Galette Speaks to High School Players on Overcoming Adversity and Rising to Challenges
NEW ORLEANS, LOUISIANA, UNITED STATES, July 17, 2020 /EINPresswire.com/ — Junior Galette, star NFL player, activist, and philanthropist, who started his NFL career as an undrafted free agent with the New Orleans Saints visited with local New Orleans High School football teams as summer training began.
Through June 2020, Galette visited with the football teams of West Jefferson High School, Marion Abramson High School, L.W. Higgins High School, and Benjamin Franklin High School. Galette talked to each team about the motivation, determination, and drive necessary to succeed on the football field and off. One player’s take away was “the importance of continued hard work, year after year, to build on your accomplishments and continue moving towards your goals.” Another key takeaway was Galette’s revelation that “when he had to bulk up as he played in college and the NFL, he would eat stacks of grilled cheese sandwiches, as many as ten in a single sitting!”
For Galette, meeting with and motivating these students is a way of giving back to the community that he wished he would have had as a teenage player. “Looking back, I was determined to play in the NFL no matter what—it’s the only job I’ve ever wanted— but whenever I had the opportunity to meet or talk to someone who played in college or professionally, it gave me a little more hope and momentum that I, a kid from Haiti who learned English when I came to America at nine years old, would make my NFL dream a reality. I did, going from an undrafted rookie to a player-elected Team Captain on a $42+M deal, and I want these young players to know with hard work, focus, and a whole lot of determination and sacrifice, if life doesn’t get in their way they can make it too.” Galette continued, “these young players are the future of the NFL, but for many of them, life as a young Black man in America might prevent their dream. Black men in America are seven times more likely to have interactions with law enforcement, and if any of those interactions go sideways, these players’ lives can be over in an instant, before they get the chance to fulfill their dreams. I want better for these players. I want them to succeed and achieve their goals, and I want them to live. It’s important to me to come out and talk to them as they are practicing in the hot Louisiana summer so they know they are seen, and they matter.”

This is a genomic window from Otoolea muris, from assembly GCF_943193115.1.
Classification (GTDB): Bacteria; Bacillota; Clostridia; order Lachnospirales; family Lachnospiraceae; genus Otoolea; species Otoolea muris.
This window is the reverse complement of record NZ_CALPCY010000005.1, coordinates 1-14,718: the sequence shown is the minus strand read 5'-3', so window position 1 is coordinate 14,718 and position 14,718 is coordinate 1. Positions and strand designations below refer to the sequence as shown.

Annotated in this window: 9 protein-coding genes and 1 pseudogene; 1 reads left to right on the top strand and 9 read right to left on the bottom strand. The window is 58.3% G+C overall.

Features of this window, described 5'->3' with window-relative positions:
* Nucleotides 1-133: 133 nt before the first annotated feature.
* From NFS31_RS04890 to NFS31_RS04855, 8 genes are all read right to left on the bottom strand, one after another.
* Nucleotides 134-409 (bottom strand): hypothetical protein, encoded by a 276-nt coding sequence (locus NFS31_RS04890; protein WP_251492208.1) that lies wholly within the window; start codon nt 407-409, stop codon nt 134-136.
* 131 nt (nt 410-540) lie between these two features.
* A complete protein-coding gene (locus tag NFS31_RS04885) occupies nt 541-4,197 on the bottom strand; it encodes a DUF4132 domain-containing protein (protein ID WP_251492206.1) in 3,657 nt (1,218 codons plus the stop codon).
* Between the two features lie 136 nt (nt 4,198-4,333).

The Bernard Group
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